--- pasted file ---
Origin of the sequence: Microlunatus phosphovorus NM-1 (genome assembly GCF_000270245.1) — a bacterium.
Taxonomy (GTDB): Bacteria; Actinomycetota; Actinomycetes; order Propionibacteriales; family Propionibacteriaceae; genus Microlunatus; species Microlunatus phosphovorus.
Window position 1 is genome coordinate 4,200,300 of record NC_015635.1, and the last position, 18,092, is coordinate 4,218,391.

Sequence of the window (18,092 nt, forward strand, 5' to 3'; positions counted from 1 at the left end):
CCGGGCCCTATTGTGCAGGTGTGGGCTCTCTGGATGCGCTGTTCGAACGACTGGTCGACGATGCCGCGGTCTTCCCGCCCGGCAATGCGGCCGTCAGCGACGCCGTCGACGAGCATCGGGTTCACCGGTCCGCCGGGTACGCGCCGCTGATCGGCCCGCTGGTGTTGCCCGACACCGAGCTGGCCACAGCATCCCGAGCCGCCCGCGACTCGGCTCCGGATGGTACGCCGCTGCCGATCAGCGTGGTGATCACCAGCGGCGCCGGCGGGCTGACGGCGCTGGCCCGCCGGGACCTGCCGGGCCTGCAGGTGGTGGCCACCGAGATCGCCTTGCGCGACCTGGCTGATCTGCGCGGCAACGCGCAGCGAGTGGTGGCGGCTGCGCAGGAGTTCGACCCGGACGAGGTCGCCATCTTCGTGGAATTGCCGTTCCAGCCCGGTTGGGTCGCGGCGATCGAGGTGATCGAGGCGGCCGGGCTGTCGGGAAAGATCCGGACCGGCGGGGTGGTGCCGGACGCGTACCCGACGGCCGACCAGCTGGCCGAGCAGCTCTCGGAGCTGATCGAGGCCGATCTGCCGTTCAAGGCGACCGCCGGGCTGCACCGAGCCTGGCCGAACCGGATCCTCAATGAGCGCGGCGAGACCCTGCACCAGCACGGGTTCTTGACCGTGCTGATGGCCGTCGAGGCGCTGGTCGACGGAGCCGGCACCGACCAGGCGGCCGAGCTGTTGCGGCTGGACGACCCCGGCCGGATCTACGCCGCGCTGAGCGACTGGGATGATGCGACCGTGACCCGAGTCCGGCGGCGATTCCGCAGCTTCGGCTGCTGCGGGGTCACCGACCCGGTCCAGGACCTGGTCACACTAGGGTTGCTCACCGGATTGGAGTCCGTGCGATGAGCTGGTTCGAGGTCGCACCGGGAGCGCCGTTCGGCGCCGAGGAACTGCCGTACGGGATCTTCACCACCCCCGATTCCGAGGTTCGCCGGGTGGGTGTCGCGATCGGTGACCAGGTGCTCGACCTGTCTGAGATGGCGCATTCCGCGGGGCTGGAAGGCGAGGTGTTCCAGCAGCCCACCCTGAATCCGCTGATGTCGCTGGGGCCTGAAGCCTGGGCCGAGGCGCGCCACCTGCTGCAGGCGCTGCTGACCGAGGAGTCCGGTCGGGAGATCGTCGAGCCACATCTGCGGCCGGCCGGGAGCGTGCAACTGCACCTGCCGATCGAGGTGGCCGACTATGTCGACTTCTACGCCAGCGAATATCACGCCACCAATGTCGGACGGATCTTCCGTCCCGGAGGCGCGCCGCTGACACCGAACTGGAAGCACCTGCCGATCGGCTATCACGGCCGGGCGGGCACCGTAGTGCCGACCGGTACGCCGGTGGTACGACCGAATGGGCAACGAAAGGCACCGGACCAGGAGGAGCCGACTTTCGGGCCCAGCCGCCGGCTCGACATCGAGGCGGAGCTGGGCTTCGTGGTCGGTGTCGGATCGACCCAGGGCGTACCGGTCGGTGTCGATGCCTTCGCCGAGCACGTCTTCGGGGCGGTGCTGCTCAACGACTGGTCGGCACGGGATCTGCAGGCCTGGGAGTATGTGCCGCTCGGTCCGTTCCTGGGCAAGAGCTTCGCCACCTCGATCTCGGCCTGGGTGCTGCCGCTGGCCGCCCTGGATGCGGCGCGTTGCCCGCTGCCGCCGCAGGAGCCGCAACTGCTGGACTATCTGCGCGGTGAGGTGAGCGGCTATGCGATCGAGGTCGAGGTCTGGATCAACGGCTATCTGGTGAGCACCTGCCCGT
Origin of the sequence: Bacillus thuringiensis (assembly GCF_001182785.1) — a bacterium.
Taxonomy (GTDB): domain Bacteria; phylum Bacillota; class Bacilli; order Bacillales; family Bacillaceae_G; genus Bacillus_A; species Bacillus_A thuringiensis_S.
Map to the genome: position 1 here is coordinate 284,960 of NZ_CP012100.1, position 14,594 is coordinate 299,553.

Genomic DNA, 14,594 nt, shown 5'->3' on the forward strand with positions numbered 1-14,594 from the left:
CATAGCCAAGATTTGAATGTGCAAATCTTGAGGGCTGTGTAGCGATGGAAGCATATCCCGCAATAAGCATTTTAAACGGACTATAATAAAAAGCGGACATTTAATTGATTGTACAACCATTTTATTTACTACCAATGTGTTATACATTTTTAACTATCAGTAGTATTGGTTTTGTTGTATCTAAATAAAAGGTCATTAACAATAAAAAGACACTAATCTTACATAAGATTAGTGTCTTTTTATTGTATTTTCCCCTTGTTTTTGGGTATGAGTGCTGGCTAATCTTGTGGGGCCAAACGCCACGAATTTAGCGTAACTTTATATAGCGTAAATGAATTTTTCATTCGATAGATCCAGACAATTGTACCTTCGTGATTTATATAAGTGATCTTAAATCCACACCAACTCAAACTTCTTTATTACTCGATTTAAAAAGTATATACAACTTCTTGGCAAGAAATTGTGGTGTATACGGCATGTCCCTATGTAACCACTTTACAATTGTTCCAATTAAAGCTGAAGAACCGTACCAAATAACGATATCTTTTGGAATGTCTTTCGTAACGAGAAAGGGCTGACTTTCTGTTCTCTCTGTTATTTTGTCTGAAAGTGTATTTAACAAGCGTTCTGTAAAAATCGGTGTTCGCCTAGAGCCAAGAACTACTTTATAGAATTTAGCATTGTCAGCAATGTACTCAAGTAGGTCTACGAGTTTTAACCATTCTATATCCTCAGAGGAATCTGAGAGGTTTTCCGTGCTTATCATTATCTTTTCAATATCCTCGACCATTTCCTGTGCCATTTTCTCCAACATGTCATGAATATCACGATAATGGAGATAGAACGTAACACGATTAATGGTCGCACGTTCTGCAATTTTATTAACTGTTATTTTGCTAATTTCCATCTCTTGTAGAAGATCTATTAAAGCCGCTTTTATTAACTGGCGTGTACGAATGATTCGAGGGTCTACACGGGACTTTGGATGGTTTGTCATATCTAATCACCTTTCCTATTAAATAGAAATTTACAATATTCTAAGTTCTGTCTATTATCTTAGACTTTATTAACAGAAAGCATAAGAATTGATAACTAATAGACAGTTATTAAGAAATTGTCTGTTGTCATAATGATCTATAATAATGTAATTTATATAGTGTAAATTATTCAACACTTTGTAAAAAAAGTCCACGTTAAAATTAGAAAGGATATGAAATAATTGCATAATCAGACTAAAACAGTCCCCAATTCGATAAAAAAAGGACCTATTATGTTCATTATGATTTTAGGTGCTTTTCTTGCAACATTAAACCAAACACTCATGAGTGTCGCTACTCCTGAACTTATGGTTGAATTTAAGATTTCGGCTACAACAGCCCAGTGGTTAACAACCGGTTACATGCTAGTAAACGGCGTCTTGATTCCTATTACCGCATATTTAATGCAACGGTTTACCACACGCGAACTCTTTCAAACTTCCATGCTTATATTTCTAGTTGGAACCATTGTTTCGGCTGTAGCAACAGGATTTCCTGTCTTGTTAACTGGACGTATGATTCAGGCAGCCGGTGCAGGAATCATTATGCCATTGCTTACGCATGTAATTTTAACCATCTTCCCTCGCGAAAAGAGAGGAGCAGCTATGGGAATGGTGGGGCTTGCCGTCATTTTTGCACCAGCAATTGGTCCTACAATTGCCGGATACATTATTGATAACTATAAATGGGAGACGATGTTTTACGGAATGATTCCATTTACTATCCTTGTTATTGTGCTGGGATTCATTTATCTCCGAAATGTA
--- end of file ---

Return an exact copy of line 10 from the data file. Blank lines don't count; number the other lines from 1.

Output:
CATAGCCAAGATTTGAATGTGCAAATCTTGAGGGCTGTGTAGCGATGGAAGCATATCCCGCAATAAGCATTTTAAACGGACTATAATAAAAAGCGGACATTTAATTGATTGTACAACCATTTTATTTACTACCAATGTGTTATACATTTTTAACTATCAGTAGTATTGGTTTTGTTGTATCTAAATAAAAGGTCATTAACAATAAAAAGACACTAATCTTACATAAGATTAGTGTCTTTTTATTGTATTTTCCCCTTGTTTTTGGGTATGAGTGCTGGCTAATCTTGTGGGGCCAAACGCCACGAATTTAGCGTAACTTTATATAGCGTAAATGAATTTTTCATTCGATAGATCCAGACAATTGTACCTTCGTGATTTATATAAGTGATCTTAAATCCACACCAACTCAAACTTCTTTATTACTCGATTTAAAAAGTATATACAACTTCTTGGCAAGAAATTGTGGTGTATACGGCATGTCCCTATGTAACCACTTTACAATTGTTCCAATTAAAGCTGAAGAACCGTACCAAATAACGATATCTTTTGGAATGTCTTTCGTAACGAGAAAGGGCTGACTTTCTGTTCTCTCTGTTATTTTGTCTGAAAGTGTATTTAACAAGCGTTCTGTAAAAATCGGTGTTCGCCTAGAGCCAAGAACTACTTTATAGAATTTAGCATTGTCAGCAATGTACTCAAGTAGGTCTACGAGTTTTAACCATTCTATATCCTCAGAGGAATCTGAGAGGTTTTCCGTGCTTATCATTATCTTTTCAATATCCTCGACCATTTCCTGTGCCATTTTCTCCAACATGTCATGAATATCACGATAATGGAGATAGAACGTAACACGATTAATGGTCGCACGTTCTGCAATTTTATTAACTGTTATTTTGCTAATTTCCATCTCTTGTAGAAGATCTATTAAAGCCGCTTTTATTAACTGGCGTGTACGAATGATTCGAGGGTCTACACGGGACTTTGGATGGTTTGTCATATCTAATCACCTTTCCTATTAAATAGAAATTTACAATATTCTAAGTTCTGTCTATTATCTTAGACTTTATTAACAGAAAGCATAAGAATTGATAACTAATAGACAGTTATTAAGAAATTGTCTGTTGTCATAATGATCTATAATAATGTAATTTATATAGTGTAAATTATTCAACACTTTGTAAAAAAAGTCCACGTTAAAATTAGAAAGGATATGAAATAATTGCATAATCAGACTAAAACAGTCCCCAATTCGATAAAAAAAGGACCTATTATGTTCATTATGATTTTAGGTGCTTTTCTTGCAACATTAAACCAAACACTCATGAGTGTCGCTACTCCTGAACTTATGGTTGAATTTAAGATTTCGGCTACAACAGCCCAGTGGTTAACAACCGGTTACATGCTAGTAAACGGCGTCTTGATTCCTATTACCGCATATTTAATGCAACGGTTTACCACACGCGAACTCTTTCAAACTTCCATGCTTATATTTCTAGTTGGAACCATTGTTTCGGCTGTAGCAACAGGATTTCCTGTCTTGTTAACTGGACGTATGATTCAGGCAGCCGGTGCAGGAATCATTATGCCATTGCTTACGCATGTAATTTTAACCATCTTCCCTCGCGAAAAGAGAGGAGCAGCTATGGGAATGGTGGGGCTTGCCGTCATTTTTGCACCAGCAATTGGTCCTACAATTGCCGGATACATTATTGATAACTATAAATGGGAGACGATGTTTTACGGAATGATTCCATTTACTATCCTTGTTATTGTGCTGGGATTCATTTATCTCCGAAATGTA